This takes place at a time when much of the world is rebuilding and recovering from Covid-19. What this pandemic has highlighted for me is the deep interconnection between planetary health and human health, and the need to transition to a society and economic system that values nature, and stops taking it for granted. So, it’s against this backdrop that I thank our staff, members, volunteers and supporters. It has been inspiring to see how we have pulled together for the sake of our seabirds and nature in general. It has been an immense privilege to be the Chair of an institution that is as well-respected and successful as SANCCOB. I know we will continue to go from strength to strength.

Play your part:

Whether you give money, time or talent, your contribution is needed today to help save endangered seabirds like the African penguin and Bank cormorant.

MEET THE TEAM

Chief Executive Officer, Dr Stephen van der Spuy, leads a dedicated team of specialist veterinarians, bird rehabilitators, fundraising, PR and education staff.

Dr Stephen van der Spuy
Chief Executive Officer
Natalie Maskell
Chief Operating Officer
Melissa Knott
Accountant
Dr Katta (Katrin) Ludynia
Research Manager
Rushaan Martheze
Procurement Officer
Romy Klusener
Rehabilitation Manager
Nicky Stander
Preparedness and Response Manager
Dr Lauren Waller
Leiden Conservation Fellow
Margot Collett
PE Centre Manager
Curtly Ambrose
Bird Rehabilitator
Ronnis Daniels
Resource Development Manager
Melissa Cadman
Chick Rearing Unit Supervisor
Sibongile George
Rehabilitation Assistant
Sharnay Adams
Education Supervisor
Kyle Maurer
Bird Rehabilitator
Nolien Janse van Vuuren
Bird Rehabilitator PE
Francé van Wyk
Bird Rehabilitator
Zamokuhle Lazola
Bird Rehabilitator PE
Alex Rogers
Educator
Xola Tsewu
Marketing & Fundraising Coordinator (PE)
Gavin Petersen
Penguin & Seabird Ranger (Stony Point)
Eduard Drost
Penguin & Seabird Ranger (Bird Island)
Peter van der Linde
Bird Rehabilitator
Dr David Roberts
Clinical Veterinarian
Albert Snyman
Researcher
Michelle Brackenridge
Administrator (PE)
Taryn Joshua
Education Supervisor PE
Andile Mdluli
Penguin & Seabird Ranger (Robben Island)
Brittany Lowe
Volunteer and Intern Coordinator
Megan McCarthy
Data Administrator

BOARD MEMBERS

Dr Samantha Petersen
Chairperson
Inge Cilliers
Treasurer
Dr Azwianewi Makhado
Board Director
Dr Anton Wolfaardt
Board Director
Vernon Boulle
Board Director

HOW IT ALL BEGAN

In the late 1960s, a remarkable woman named Althea Louise Burman Westphal set up a temporary station at her home in Claremont to treat oiled penguins, after realising that the SPCA’s facilities were not suitable for this task.

The Esso Essen spill was the first of the major recognised spills and Althea began rehabilitating 60 badly oiled penguins. In those days, the birds were scrubbed with Sunlight soap, three at a time in Althea’s bathroom and rinsed with a hose. She fed them long strips of hake, which had been dipped in cooking oil. The birds were given a 50/50 chance of survival.

The penguins had a wooden trailer filled with water in Althea’s garden as their swimming pool. Later, she obtained a huge stainless steel dye vat to use as a pool. Two or three times a week the birds were driven to Blaauwberg in Althea’s station wagon, marched down the beach to the tidal pool and allowed to swim for an hour.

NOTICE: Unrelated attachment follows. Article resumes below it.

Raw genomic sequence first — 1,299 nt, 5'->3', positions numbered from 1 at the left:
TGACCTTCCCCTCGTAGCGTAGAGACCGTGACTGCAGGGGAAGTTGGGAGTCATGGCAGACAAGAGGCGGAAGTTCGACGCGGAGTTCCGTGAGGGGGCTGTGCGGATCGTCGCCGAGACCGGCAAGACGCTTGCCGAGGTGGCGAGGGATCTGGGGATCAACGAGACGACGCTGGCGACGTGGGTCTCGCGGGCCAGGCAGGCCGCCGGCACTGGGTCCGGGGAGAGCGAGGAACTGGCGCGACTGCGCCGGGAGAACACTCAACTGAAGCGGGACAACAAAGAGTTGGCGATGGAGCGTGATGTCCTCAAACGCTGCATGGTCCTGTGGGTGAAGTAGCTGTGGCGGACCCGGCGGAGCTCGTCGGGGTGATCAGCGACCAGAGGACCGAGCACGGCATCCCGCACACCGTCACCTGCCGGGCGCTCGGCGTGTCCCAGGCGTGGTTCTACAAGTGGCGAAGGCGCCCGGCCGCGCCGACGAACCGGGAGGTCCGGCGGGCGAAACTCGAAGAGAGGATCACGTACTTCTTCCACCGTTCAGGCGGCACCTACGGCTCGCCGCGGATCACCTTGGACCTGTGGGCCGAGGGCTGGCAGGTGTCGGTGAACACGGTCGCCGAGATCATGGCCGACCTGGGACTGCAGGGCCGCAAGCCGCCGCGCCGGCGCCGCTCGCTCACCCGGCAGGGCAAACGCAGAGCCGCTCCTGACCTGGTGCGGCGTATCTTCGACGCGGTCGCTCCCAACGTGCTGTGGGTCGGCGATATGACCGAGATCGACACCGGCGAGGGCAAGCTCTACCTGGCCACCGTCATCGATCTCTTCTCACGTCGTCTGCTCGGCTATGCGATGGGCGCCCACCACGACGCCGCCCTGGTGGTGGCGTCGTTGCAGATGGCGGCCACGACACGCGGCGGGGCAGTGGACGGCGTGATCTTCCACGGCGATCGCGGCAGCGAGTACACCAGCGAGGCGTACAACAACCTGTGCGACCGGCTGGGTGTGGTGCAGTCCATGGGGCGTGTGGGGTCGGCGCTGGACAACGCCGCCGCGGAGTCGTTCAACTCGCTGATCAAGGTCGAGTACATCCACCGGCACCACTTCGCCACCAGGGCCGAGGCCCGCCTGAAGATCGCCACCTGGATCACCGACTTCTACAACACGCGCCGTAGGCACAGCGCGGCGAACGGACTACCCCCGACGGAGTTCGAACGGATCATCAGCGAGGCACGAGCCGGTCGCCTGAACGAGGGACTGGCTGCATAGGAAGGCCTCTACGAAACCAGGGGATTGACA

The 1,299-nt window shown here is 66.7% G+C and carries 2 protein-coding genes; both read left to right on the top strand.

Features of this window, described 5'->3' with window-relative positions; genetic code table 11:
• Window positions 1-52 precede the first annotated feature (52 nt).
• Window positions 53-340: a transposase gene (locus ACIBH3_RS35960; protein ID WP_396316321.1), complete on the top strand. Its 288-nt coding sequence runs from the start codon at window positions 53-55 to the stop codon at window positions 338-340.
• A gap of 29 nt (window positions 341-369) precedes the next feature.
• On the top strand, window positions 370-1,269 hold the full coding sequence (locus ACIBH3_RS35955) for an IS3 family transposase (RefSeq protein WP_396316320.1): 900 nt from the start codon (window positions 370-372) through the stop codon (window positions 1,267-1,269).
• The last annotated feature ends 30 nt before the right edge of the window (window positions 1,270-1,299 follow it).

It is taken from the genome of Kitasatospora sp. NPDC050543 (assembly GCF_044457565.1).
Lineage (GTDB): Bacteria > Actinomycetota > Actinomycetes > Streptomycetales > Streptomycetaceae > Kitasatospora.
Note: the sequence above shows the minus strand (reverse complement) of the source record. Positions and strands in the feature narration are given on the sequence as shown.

The first flipper rings were coloured bias binding, and then dymotape and finally G rings which were supplied by the Percy Fitzpatrick Institute (PFPI) of UCT.

During this time, Althea carried out extensive research on the “Jackass penguin” to help her understand its lifestyle and dietary requirements. Early in 1968 Althea started enquiries into establishing a rescue operation, and eventually she persuaded Dr Roy Siegfried of PFPI to help her launch SANCCOB – a task they believed would cost about R150 000. Eventually a group of concerned individuals rallied together, including members of PFPI and the SA Army, and SANCCOB was founded.

Proof that the African penguin species was declining was obtained through photographic evidence of the islands from 1914 to the 1930s. Althea was given a permit to operate by the Department of Guano Islands, and a grant of R10 000 from the SA Wildlife Foundation (now the WWF) for a three year Population Dynamics Study on Dassen Island. SANCCOB achieved its first milestone in December of 1969 at a conference in the Kruger National Park when the collection of penguin eggs on the islands was banned.

Althea’s efforts in seabird conservation continued for decades, and she was recognised by conservation organisations such as SA Nature Foundation and the World Wide Fund for Nature and Conservation. She nourished and drove SANCCOB from its modest early stages to become an international leader in coastal bird rehabilitation, and was eventually made Honorary Life President. She was a dynamic, determined, self-motivated, dedicated and committed philanthropist and environmental conservationist – the likes of which South Africa may never see again.

Althea Westphal passed away on the 7th of August 2002, survived by her daughter Jane and her grandchildren, Melanie and Andrew. Her legacy lives on in the dynamic, internationally recognised organisation she co-founded.

Information supplied by: Bruce Coultas and Elizabeth Cridland

This video gallery is an easy way to access our YouTube uploads. Sometimes we will share videos of interest, captured by our staff, Penguin and Seabird Rangers or volunteers. We also often have the privilege of working with professional videographers and film makers, who dedicate their expertise and time to create short films of the critical conservation work we do, as well as of projects and programmes.